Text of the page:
Coffee Talk


Better Ways to Enjoy Coffee

Coffee, after water, is the most popular beverage in the world. Being that it's a ritualistic experience there are many ways to enjoy it — black, espresso, latte, cappuccino, macchiato, iced, mocha, Irish, Turkish, Cuban, with honey, agave, milk, cream, sugar... I could go on and on.

As a nutritional therapy practitioner, I know just how hard it is for someone to part from their mug. It's a definite nonnegotiable when discussing what to cut out of the diet. As coffee trends gain in popularity, brewing has become an art form. One of the most rapidly spreading trends in coffee is adding fat to your cup o joe. Yes, fat! You can blame Dave Asprey and his "Bulletproof" coffee for that.

Tibetan monks still add yak butter and salt to their tea. They are onto something with this concoction as the fats allow caffeine to be metabolized slower which makes for a smoother longer-lasting experience rather than spikes and jitters. Fats also provide energy and satisfy hunger (1)

I have to admit — I've never truly needed coffee as a morning crutch to get me up and moving, and I didn't even drink it until about 5 or 6 years ago. But I do absolutely love to indulge in the ritualistic and emotional enjoyment that it provides.
I love the part of my morning ritual that involves holding a warm mug of buttery brew while sipping it slowly as the sun rises. The fats satiating me for the next few hours while I rehydrate and get a good workout in. It's one of my favorite parts of the day and I would never discourage you from enjoying your coffee. 

What I am going to do is provide you with tips to make drinking it more enjoyable and less stressful on your body. 
You can start by listening to your body. Pay attention to how you feel after having a cup of coffee. Do you feel slightly more focused and energized? Do you feel jittery and dehydrated? Do you feel like that cup wasn't enough and you're ready for a double?


These are things to clue into. You shouldn't feel much of a difference after drinking it. If you know that you rely on it to get you moving in the morning, but it's typically not enough, and then reach for another cup sometime after lunch, then you probably have a caffeine addiction and should work on cutting back. You don't want to send your adrenals into a tailspin. Not to mention, caffeine can also put stress on the liver, kidneys, and stomach while taking vital nutrients with it as we dispel it from our bodies. So be sure to drink enough water and electrolytes to counterbalance that. Below are some tips on how to get the most from your daily cup of joe.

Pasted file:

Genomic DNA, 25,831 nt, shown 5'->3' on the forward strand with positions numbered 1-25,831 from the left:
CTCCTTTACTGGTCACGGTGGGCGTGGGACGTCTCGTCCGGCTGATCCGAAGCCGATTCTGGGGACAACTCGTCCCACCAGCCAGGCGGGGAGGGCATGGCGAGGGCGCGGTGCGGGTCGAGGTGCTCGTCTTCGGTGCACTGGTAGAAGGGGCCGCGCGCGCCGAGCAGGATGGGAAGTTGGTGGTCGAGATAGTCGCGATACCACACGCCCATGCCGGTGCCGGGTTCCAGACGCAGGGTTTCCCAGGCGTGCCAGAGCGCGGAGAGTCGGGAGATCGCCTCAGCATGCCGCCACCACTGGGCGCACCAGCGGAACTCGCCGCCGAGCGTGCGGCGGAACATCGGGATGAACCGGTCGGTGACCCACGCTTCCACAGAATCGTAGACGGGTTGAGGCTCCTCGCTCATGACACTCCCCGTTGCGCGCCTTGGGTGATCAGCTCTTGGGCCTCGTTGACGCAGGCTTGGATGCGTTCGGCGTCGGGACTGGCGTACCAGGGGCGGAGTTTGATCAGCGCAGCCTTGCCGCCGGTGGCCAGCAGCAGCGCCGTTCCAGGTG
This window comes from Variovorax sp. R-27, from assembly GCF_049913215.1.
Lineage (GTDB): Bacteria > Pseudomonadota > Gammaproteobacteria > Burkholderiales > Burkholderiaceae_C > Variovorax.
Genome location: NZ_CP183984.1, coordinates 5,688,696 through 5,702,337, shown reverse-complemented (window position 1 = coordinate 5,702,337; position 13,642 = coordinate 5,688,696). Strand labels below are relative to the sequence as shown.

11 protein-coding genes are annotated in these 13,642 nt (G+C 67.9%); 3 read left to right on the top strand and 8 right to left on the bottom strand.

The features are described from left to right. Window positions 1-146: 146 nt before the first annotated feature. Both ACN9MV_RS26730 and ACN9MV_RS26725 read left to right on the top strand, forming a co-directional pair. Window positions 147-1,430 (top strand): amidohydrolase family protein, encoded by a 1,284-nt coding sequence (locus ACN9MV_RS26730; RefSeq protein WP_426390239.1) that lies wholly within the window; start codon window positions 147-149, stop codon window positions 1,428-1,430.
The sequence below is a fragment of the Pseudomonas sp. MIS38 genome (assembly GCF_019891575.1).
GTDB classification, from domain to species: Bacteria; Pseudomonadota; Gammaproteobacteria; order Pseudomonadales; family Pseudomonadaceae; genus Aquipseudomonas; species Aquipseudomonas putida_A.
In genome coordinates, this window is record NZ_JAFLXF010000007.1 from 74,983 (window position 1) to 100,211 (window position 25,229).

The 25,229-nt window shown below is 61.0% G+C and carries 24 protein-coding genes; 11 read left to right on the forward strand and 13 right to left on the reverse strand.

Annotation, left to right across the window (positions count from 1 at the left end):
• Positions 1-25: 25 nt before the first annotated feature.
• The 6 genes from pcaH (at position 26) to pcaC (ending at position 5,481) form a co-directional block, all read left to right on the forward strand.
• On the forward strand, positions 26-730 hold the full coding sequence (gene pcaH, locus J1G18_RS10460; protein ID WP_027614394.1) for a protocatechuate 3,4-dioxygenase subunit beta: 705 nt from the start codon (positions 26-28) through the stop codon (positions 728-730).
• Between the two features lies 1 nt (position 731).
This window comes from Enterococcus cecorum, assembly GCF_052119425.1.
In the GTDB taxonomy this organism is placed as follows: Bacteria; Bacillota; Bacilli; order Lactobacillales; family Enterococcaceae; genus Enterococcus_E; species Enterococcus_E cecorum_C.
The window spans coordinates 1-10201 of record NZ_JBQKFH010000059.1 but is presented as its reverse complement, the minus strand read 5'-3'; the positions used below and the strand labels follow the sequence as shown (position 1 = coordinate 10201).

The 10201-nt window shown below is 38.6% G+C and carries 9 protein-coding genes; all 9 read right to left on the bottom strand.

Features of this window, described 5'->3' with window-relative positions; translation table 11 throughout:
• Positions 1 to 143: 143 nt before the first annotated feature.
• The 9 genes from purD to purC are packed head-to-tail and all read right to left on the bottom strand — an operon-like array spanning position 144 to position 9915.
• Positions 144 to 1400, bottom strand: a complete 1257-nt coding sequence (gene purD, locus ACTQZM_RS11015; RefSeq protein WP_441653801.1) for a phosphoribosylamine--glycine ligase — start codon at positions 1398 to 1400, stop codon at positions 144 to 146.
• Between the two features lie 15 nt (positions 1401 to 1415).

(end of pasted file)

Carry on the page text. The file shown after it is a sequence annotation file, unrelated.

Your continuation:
Conventional coffee is one of the most heavily chemically treated foods in the world. It's sprayed with many pesticides to ward off predators and synthetic fertilizers to feed the plants. Herbicides, fungicides, and insecticides are also used. It's important to go organic when it comes to your beans.


Creamer concoctions are usually made with hydrogenated oils and full of high fructose corn syrup and other chemicals to extend their shelf-life. I know this is a tough one, but I've worked with people who realized that it wasn't the coffee they were craving throughout the day, but the sugar they added to it. You may be getting a spike in energy from the sugar alone. Cut back and see how you feel. 

#3: ONE CUP PER DAY, After a tall glass of water

The first thing you should drink when you rise is a tall glass of water. Perhaps you can even add some lemon as to alkalize the body before acidifying it. Every time you drink a cup of coffee, you should follow it up with two cups of water to keep you hydrated. 
You should also stick to just one cup of coffee a day, in the morning. This way you're sure it won't affect your sleep cycle. 


Just like most things, coffee beans start breaking down and become rancid when the innards are exposed to oxygen and moisture. It's best if you by whole beans and grind them just before use.


As mentioned above, fats allow caffeine to be metabolized slower which makes for a smoother longer-lasting experience instead of spikes and jitters. They also provide energy and satisfy hunger. Make sure to use the right fats as conventional, vs. grass-fed butter, has a significantly different nutritional profile and is more likely to contain toxins. Any grass-fed butter or coconut oil will do. Grass-fed ghee (clarified butter) is also an option if you need to avoid the milk proteins and sugars found in butter. These provide an excellent natural source of medium-chain triglycerides (MCT) which are immediately converted by the liver into energy rather than being stored as fat. The new trend is concentrated MCT oil which you can add to your cup. I prefer to go the natural route here as coconut oil has many other benefits as well.

#6: Collagen/Gelatin Boost

The collagen boost is a great way to get proteins into your diet in the morning especially when you're like me and don't eat a substantial breakfast until after you work out. Collagen is the protein responsible for the formation of connective fibers in tissues such as skin, ligaments, and bones. It's also good for the heart, kidneys, liver, blood vessels, etc. My favorite collagen supplement is from Great Lakes Gelatin

#7: Pinch of salt

I honestly don't know anyone who does this, but I feel like it takes some of the bitterness away from the coffee. I mostly do it with the intention of adding some electrolytes back in. We all know coffee is a diarrhetic meaning that it causes us to flush our systems through the expulsion of liquid. So to keep hydrated, I drink 2 cups of water for every cup of coffee. The added mineral salt includes electrolytes to assist in hydration. 

Here is my recipe for my amazing buttery brew. Enjoy your coffee!